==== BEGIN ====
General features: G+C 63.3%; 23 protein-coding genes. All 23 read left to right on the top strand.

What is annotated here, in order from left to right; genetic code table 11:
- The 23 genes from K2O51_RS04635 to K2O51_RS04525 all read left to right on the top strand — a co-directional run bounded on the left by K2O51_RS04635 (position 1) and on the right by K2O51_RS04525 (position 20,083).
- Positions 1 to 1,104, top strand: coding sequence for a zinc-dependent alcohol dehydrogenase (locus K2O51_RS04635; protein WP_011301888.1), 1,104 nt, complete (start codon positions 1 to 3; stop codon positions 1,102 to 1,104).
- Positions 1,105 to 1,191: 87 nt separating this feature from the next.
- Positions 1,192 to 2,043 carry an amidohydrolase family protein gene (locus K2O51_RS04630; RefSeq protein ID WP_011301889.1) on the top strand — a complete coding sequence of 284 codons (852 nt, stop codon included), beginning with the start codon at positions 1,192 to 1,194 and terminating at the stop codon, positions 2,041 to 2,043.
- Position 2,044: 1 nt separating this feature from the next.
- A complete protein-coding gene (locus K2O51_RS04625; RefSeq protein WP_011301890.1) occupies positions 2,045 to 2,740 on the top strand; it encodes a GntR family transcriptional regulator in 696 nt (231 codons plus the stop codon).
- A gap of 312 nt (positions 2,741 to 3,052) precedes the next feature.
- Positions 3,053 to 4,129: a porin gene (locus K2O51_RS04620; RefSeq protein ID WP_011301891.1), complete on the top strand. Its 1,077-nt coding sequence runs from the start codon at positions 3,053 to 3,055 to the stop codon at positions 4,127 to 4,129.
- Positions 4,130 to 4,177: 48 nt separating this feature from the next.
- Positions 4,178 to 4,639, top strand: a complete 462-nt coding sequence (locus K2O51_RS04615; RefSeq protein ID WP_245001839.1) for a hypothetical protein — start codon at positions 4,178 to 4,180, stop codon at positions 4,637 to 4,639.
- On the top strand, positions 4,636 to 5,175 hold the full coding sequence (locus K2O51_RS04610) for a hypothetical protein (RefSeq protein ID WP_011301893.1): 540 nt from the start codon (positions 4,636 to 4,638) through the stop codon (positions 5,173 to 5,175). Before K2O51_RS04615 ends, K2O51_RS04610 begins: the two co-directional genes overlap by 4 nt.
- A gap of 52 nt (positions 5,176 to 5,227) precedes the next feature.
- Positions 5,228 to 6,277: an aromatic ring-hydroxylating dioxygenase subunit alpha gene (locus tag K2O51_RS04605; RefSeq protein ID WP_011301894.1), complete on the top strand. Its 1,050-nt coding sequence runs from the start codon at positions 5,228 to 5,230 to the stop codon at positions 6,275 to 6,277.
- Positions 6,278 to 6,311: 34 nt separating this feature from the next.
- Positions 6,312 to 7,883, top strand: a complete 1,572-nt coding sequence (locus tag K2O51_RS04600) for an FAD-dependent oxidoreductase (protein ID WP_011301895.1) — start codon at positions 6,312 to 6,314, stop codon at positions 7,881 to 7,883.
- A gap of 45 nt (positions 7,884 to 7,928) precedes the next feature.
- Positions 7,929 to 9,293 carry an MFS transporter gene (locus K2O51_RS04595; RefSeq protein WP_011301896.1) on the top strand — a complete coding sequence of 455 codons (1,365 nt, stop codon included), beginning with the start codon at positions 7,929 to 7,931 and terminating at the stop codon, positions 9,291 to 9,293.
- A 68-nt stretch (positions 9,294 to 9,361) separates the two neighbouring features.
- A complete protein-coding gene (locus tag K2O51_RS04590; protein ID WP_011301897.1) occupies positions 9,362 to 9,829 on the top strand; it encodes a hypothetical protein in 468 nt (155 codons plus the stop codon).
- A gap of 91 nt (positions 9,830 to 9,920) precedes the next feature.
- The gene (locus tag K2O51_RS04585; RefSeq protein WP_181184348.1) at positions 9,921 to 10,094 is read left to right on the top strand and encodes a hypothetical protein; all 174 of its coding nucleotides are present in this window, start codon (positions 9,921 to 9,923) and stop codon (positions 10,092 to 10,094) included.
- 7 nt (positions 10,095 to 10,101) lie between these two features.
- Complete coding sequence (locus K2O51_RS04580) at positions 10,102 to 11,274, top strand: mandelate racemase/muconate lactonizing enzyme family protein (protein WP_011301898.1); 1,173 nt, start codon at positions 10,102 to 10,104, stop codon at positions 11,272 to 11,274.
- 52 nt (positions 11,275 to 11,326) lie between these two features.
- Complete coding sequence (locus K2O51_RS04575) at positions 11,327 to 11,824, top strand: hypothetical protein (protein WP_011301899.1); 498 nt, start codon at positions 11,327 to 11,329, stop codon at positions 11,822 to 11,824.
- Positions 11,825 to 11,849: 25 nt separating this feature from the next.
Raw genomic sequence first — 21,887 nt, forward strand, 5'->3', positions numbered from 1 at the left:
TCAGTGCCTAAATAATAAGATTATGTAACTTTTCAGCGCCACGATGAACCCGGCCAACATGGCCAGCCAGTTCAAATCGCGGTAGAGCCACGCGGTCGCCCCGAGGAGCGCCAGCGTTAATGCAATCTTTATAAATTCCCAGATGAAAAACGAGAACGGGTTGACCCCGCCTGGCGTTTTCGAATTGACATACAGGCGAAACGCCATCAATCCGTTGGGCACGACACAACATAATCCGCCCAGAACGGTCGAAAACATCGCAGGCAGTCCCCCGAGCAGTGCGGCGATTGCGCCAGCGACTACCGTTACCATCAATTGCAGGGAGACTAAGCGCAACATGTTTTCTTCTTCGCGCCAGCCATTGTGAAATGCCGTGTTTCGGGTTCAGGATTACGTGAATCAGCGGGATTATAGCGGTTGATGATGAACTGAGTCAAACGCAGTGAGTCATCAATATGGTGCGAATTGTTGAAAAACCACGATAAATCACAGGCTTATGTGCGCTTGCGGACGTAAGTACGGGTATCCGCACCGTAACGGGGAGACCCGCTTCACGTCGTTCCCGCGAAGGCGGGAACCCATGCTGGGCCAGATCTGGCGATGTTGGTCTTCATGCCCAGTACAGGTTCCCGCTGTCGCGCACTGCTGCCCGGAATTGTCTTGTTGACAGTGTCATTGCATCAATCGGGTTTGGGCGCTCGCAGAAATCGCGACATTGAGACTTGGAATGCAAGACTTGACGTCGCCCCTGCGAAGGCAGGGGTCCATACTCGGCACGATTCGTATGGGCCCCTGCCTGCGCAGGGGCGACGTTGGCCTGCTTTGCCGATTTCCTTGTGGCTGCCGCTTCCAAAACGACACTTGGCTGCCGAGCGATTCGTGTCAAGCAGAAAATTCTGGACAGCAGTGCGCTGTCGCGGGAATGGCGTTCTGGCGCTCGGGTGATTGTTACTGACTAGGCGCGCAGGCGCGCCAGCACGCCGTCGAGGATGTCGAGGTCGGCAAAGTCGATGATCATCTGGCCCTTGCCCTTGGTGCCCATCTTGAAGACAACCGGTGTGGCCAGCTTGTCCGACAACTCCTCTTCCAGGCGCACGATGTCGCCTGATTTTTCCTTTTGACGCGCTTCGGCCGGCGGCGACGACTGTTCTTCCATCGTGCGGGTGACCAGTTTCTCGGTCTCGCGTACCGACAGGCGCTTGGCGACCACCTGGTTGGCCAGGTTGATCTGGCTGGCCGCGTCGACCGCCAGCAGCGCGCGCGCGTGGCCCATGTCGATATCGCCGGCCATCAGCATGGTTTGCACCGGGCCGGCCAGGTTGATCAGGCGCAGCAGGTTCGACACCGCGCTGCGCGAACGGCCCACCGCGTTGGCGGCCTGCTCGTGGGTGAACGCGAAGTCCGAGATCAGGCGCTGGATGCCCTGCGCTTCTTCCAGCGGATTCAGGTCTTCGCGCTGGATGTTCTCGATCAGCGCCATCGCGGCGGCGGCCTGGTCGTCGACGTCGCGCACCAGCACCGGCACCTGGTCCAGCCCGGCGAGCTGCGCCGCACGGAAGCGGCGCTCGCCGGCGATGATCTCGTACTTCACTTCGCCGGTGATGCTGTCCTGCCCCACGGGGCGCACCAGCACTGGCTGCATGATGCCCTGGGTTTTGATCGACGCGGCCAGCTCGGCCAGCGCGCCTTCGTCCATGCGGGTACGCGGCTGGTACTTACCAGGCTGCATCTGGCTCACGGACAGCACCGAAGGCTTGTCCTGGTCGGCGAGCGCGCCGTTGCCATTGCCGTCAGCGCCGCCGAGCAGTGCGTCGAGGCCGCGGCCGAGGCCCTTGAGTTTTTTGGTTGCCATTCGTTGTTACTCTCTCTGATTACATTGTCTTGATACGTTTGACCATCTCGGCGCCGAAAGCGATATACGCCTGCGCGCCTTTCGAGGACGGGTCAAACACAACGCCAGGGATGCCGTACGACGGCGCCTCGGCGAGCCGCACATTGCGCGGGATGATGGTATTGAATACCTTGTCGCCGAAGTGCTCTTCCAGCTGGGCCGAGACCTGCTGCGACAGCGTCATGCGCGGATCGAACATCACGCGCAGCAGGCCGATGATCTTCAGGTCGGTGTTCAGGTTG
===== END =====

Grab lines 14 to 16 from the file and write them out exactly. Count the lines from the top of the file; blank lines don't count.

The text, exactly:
- A gap of 52 nt (positions 5,176 to 5,227) precedes the next feature.
- Positions 5,228 to 6,277: an aromatic ring-hydroxylating dioxygenase subunit alpha gene (locus tag K2O51_RS04605; RefSeq protein ID WP_011301894.1), complete on the top strand. Its 1,050-nt coding sequence runs from the start codon at positions 5,228 to 5,230 to the stop codon at positions 6,275 to 6,277.
- Positions 6,278 to 6,311: 34 nt separating this feature from the next.